Making Xterm Play (Mostly) Nice With Copy-And-Paste (and Not Look Ugly Too)

Some guys work on cars;  I work on getting the last little bit of performance and customization out of my computer.

That’s why I’m using Xterm (if I’m not using screen) for terminal applications.  Especially since I’m constantly starting up and closing terminal windows, the small difference in startup times between it and my GNOME terminal gets…annoying.

However, there’s some issues setting up Xterm.  It’s finicky.  It is, by default, ugly as sin. I like a nice black terminal, the lovely Inconsolata monospace font and generally the clean look that you can get with it.  That’s the first part of the .Xresources file – setting up those colors so it behaves nicely.

Xterm is also, shall we say, not fond of the way the clipboard is handled in *nix.  (There’s three clipboards, see… no, really.)  Anyway, I hate the “select it with the mouse and that puts it on the clipboard” method that *nix seems to prefer.  I’m too sloppy with the mouse, especially when using a touchpad.  So with this .Xresources, I can select by holding SHIFT and the mouse button, and then it copies it to all the clipboards. The key elements are here (I highly recommend copying from the gist later):

XTerm*VT100.translations: #override
<Btn1Up>: select-end(PRIMARY, CLIPBOARD, CUT_BUFFER0) n
Shift<Btn1Down>: select-start() n
Shift<Btn1Motion>: select-extend() n
Shift<Btn1Up>: select-end(PRIMARY, CLIPBOARD)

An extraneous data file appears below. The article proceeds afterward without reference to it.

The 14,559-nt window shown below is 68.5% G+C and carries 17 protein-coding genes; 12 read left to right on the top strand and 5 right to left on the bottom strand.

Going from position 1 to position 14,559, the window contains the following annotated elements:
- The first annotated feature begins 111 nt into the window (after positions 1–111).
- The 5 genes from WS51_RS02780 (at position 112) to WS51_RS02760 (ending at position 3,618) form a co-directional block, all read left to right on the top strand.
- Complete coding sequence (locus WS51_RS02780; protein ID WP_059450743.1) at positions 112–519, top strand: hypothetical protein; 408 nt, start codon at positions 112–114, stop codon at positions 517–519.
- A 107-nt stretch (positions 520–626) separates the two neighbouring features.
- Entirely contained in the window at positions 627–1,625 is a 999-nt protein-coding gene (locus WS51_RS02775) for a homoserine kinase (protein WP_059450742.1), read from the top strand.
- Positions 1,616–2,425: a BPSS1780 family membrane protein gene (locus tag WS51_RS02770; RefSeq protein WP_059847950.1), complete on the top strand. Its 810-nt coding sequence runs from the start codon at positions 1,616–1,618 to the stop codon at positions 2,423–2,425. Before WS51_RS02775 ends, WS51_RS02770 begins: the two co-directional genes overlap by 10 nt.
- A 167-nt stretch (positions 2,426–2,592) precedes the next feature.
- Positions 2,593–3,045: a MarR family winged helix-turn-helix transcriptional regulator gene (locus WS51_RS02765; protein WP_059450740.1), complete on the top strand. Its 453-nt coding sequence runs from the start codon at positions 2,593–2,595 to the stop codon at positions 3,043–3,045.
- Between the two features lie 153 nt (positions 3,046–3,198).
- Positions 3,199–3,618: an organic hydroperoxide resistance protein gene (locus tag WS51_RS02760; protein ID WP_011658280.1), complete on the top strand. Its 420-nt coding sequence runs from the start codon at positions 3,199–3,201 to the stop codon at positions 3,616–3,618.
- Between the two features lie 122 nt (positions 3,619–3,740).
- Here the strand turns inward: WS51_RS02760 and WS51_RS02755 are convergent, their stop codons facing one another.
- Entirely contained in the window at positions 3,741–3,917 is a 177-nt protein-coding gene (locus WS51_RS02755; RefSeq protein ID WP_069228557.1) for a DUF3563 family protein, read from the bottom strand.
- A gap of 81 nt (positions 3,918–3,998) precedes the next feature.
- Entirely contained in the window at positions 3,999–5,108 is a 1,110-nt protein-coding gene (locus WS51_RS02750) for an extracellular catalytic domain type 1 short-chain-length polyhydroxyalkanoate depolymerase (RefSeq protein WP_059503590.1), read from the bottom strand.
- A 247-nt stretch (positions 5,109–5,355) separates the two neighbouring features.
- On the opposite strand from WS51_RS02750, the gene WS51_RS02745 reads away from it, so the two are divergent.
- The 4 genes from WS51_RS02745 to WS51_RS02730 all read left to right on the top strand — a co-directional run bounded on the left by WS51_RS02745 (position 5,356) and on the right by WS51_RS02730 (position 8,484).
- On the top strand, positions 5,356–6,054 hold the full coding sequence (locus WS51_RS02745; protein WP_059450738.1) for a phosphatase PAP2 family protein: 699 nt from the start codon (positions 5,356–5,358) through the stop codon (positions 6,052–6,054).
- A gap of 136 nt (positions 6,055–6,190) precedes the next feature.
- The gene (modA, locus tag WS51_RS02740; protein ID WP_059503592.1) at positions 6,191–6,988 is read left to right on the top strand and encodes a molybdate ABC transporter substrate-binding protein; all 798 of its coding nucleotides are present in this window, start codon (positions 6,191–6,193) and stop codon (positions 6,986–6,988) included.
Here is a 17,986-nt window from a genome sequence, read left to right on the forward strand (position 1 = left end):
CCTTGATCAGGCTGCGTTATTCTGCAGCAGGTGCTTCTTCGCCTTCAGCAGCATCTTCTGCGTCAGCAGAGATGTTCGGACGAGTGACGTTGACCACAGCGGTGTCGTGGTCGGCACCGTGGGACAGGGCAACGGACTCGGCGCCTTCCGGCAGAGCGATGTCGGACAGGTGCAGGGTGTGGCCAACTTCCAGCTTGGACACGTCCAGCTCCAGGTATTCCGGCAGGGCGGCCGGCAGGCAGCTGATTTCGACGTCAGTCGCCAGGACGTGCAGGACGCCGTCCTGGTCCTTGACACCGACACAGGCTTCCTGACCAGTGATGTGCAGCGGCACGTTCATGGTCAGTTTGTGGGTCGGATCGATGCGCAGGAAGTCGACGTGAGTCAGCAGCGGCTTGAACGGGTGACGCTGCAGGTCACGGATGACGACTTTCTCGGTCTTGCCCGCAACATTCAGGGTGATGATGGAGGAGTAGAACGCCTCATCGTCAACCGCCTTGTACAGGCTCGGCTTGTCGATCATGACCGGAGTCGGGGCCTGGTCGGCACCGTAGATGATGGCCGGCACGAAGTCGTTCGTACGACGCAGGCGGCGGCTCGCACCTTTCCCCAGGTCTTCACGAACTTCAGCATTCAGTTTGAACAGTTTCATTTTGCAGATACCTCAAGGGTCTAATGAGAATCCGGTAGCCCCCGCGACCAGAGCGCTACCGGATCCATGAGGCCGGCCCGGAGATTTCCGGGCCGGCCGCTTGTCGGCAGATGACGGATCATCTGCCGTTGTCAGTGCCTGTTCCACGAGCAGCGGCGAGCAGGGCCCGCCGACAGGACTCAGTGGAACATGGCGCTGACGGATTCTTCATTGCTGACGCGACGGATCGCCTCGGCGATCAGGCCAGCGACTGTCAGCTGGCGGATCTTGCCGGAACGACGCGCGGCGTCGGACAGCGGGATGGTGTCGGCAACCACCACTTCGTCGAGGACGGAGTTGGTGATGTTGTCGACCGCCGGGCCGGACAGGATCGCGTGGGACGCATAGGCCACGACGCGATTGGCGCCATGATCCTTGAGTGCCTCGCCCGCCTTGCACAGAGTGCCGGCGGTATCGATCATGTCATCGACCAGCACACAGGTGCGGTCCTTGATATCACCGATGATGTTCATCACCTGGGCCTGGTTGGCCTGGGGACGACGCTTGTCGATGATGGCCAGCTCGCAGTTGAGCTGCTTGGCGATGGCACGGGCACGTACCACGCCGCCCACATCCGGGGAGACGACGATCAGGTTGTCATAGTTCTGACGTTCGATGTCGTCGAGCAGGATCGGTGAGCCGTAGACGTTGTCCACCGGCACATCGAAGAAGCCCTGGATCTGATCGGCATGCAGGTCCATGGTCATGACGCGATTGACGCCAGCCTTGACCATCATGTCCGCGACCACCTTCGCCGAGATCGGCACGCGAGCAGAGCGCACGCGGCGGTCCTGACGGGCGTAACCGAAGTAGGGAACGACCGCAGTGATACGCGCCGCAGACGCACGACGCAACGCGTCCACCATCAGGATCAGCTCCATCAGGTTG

Yes, there’s a duplication in there. Find it for extra points – it works right now, and I’m not messing with it any more.

Anyway, this is something that took a while to research and set up, so hopefully this will be of some use to other power users out there. (Not to mention typos, control characters, or brackets and the like being entirely missing…)

This is my .Xresources file; you edit (or create) it in your home directory.  Once you’ve edited .Xresources, run this command from your terminal:

xrdb -merge .Xresources

Despite what lots of web pages say, sometimes it shows up right away. Sometimes it required me to restart X (effectively relogging). If it doesn’t behave as expected, relog and see if it does what it’s supposed to then. You can get the .Xresources file from gist on GitHub or the embed below. I cite where I got the bits of this solution at the top of the .Xresources file if you’d like to do some additional reading.

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